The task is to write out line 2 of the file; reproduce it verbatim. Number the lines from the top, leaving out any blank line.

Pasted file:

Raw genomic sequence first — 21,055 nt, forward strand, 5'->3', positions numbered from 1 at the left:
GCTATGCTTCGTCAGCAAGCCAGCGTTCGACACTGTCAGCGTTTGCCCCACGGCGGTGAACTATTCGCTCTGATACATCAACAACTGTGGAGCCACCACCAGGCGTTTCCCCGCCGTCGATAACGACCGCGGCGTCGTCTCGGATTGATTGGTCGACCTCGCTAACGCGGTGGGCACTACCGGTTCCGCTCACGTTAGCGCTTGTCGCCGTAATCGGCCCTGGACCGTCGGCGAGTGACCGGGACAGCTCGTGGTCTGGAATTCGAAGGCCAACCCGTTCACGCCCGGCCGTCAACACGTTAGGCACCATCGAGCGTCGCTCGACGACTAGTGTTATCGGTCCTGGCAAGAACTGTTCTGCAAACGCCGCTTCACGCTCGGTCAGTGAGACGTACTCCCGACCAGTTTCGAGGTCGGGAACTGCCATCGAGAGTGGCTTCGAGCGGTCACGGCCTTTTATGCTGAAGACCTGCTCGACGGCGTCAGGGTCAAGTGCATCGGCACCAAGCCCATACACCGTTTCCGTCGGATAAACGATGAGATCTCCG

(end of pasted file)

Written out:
GCTATGCTTCGTCAGCAAGCCAGCGTTCGACACTGTCAGCGTTTGCCCCACGGCGGTGAACTATTCGCTCTGATACATCAACAACTGTGGAGCCACCACCAGGCGTTTCCCCGCCGTCGATAACGACCGCGGCGTCGTCTCGGATTGATTGGTCGACCTCGCTAACGCGGTGGGCACTACCGGTTCCGCTCACGTTAGCGCTTGTCGCCGTAATCGGCCCTGGACCGTCGGCGAGTGACCGGGACAGCTCGTGGTCTGGAATTCGAAGGCCAACCCGTTCACGCCCGGCCGTCAACACGTTAGGCACCATCGAGCGTCGCTCGACGACTAGTGTTATCGGTCCTGGCAAGAACTGTTCTGCAAACGCCGCTTCACGCTCGGTCAGTGAGACGTACTCCCGACCAGTTTCGAGGTCGGGAACTGCCATCGAGAGTGGCTTCGAGCGGTCACGGCCTTTTATGCTGAAGACCTGCTCGACGGCGTCAGGGTCAAGTGCATCGGCACCAAGCCCATACACCGTTTCCGTCGGATAAACGATGAGATCTCCG